I drove with DeBolt from the high school to a makeshift United Way center downtown. He said he has been pleased with the state response but thought the feds were too slow in responding with emergency relief funds.

The volunteer center was remarkable. There were easily 100 people in what was pre-flood a vacant hardware store. Cars pulled up outside with donations. Inside a coordinator shouted from a staircase for workers to deliver goods or for other chores.

It was there that Gregoire announced the state would take over a local levee project that has been stymied for years. In 2003, $30 million of money to be raised with an increase in the state gas tax was to go to pay the local share of a project that would have built a series of levees around the spot on I-5 that suffered major flooding last week.

That never got built because local officials could never agree on which city or agency should be in charge and work with the federal government which was to pay more than $70 million for its share. Eventually the $30 million set aside for Lewis County levees was spent on other transportation projects, Gregoire and Murray told me Saturday.

The Olympian wrote about the levee project today.

"The issue always comes down to who's going to pay for the building of it, and the maintenance of it," Centralia Mayor Tim Browning said. "So far, it's always come down to the city of Centralia should pay about 60 percent of the maintenance costs, and that isn't going to happen."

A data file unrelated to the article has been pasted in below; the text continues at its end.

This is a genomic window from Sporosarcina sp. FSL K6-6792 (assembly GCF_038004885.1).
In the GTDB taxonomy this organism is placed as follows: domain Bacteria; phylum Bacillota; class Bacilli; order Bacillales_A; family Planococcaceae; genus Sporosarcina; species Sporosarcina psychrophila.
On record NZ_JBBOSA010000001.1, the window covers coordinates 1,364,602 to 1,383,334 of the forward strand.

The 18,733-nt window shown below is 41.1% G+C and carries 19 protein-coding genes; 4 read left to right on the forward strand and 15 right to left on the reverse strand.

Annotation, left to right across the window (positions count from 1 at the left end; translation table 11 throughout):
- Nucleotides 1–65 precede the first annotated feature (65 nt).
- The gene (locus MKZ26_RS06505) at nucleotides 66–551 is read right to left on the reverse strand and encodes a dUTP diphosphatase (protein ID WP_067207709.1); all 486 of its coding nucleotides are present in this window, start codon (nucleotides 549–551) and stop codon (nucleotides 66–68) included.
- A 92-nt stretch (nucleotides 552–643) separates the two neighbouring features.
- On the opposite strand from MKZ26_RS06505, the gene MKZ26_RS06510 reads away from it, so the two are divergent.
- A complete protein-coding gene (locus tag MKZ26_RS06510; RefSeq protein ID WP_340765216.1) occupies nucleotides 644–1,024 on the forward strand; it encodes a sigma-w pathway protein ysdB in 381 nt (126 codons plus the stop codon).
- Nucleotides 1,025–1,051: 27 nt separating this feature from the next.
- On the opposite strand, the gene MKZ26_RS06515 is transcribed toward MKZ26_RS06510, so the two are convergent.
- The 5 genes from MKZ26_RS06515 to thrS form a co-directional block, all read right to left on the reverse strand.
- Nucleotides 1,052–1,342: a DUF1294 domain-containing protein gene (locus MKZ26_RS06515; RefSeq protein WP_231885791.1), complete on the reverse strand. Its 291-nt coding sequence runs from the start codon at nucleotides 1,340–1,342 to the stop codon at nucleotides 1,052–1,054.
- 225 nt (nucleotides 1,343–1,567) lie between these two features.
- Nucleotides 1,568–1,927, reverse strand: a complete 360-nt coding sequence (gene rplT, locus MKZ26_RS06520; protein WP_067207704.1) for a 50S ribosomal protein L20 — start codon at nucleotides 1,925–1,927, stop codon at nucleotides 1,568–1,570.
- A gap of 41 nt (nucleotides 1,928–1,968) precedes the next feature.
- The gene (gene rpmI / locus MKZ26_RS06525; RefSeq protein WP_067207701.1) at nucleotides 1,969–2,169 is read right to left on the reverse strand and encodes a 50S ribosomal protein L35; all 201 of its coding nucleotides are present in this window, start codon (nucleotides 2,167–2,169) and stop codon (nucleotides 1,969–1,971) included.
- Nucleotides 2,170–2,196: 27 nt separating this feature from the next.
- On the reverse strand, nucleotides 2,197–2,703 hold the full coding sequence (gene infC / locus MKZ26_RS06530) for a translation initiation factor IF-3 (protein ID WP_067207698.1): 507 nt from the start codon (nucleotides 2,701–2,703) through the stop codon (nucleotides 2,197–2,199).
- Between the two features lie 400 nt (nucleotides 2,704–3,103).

It hasn't been a priority for the federal government, either.

Bush has not included funding for the Chehalis River project in his requests to Congress since 2004, said Mona Thomason, chief of the planning branch for the Corps of Engineers Seattle District.

Congress has included some design money since 1999, although it was as little as $25,000 in 2006, but the Bush administration has focused on projects with a higher projected rate of return, she said.

Gregoire and Murray, who heads the transportation subcommittee of the Senate Appropriations Committee, said Saturday's announcement will clear the way for the project to finally begin. Gregoire will ask the Legislature to authorize $50 million in bonds, which is now the local share. Murray said there is $74 million for the levees in the budget bill that recently survived after a Congressional override of President Bush's veto.

"We're finally working in concert in a we haven't been for a very long time," Murray said.

Anything the governor does these days is obviously going to be looked at by some as a political move. But comments from DeBolt and other Republicans Saturday showed no sign of local dissent. In Gregoire's press release on the levee funding she thanked DeBolt and other Republican lawmakers from the area.